Another day on the Alberta election trail, another poll suggesting the province's natural governing party is in big trouble.
This may go down as one of the strangest elections in the province's history. After being ruled by the Progressive Conservatives for more than 43 years, we are now seeing polls that put the New Democrats in a statistical tie with the province's right-wing option, Wildrose. The same Wildrose many had given up for dead last fall when its leader and 10 others defected to the Tories.
Most who follow politics have become rightly suspicious of mid-campaign polls, so spectacularly wrong have they been in recent years. One of the most egregious flameouts by these polling firms was in the last Alberta election, when virtually every opinion survey from the opening of the campaign showed the Wildrose on the road to victory. And then the PCs were returned with an even bigger majority.
What the recent polls here don't tell you is who they're reaching. Will the people these firms are talking to actually vote on election day? In the last B.C. election, polls from the beginning to the end of the campaign had the New Democrats cruising to an easy victory. What the polling companies didn't appear to factor in was that most of the 18-25 year olds who said they were going to vote NDP didn't end up casting a ballot. Sadly, it's just not something 20-somethings are inclined to do in this country.
Back in Alberta, the polls have consistently shown a high undecided number. It's not uncommon for a vast swath of the electorate to make up their mind in the last 24 to 48 hours of the campaign. Some people don't decide until they step behind the ballot box. Voter turnout in this election is expected to be exceedingly low. Who does that favour? No one knows for sure.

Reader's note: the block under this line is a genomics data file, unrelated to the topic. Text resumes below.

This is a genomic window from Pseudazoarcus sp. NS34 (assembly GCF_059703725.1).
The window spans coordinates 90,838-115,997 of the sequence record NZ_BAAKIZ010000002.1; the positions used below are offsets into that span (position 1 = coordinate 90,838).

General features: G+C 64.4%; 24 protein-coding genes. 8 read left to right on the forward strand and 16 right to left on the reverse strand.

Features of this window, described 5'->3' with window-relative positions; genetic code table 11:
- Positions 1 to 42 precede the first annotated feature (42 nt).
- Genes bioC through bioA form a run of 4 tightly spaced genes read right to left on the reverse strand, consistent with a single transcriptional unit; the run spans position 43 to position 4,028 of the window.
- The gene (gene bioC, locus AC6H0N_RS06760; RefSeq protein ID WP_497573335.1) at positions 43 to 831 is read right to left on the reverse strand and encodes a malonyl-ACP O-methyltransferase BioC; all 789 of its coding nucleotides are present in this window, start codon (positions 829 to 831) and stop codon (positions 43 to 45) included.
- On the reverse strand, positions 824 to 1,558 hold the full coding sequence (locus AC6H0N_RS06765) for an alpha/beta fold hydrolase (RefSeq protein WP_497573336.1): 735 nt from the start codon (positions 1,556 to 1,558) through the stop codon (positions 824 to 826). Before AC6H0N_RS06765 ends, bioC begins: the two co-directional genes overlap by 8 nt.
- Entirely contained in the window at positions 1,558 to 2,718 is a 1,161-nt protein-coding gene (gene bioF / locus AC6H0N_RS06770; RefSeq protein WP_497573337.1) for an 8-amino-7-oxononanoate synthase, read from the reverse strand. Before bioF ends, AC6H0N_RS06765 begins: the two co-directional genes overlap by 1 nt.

All that said, there is little question something is going on here that has Jim Prentice and his Progressive Conservatives rattled and concerned. Don't let them try and tell you anything differently.
The NDP ascendancy is real. The latest poll shows them with 51 per cent support among committed voters in Edmonton, which is the historical heartland of the party in Alberta. Rejuvenated under the charismatic leadership of Rachel Notley, the Dippers have a real shot at winning a majority of the 19 seats up for grabs in the capital.
Edmonton is a town of civil servants, the same ones Mr. Prentice says have been living too high off the hog and need to have their pay grades brought down a few notches. This is also the same political constituency, interestingly enough, that helped the PCs defeat Wildrose in 2012 – now the Tories seem to have alienated them completely.
Meantime, small 'c' conservatives in the province weren't impressed with the provincial budget, which increased taxes, increased debt, and backed off the deep program cuts the government had been foreshadowing. Nor were they impressed with the Tories' involvement in the mass defection of Wildrosers. One senses that many people believe it's time the province's long-standing government is taught a lesson, both for its unbridled arrogance and years of fiscal mismanagement.
Through his actions, Mr. Prentice has created huge problems for himself on both ends of the political spectrum. "He's boxed himself in," observes Mount Royal University's David Taras.
Consequently, Mr. Prentice has spent virtually every day on the campaign trail fending off attacks from his two main rivals. If it's not the NDP railing on about unacceptable hospital wait times and the decision to raise taxes for everyone but corporations, it's Wildrose criticizing the Tories for continuing to allow debt to balloon while not shrinking the size of government enough.
The opposition has done a good job of keeping Mr. Prentice on the defensive, at the same time ensuring the Premier doesn't establish any momentum of his own. Instead, he has been forced to make new promises – no raises for public servants until the budget is balanced – that appear to be a direct response to Wildrose encroachments into their conservative voter base.
No one knows where this will all finally end up. But Mr. Taras, a political scientist who has observed elections here since 1986 believes something is afoot. "There's anger searching for a place to go. Right now Jim Prentice is not looking like a symbol of change."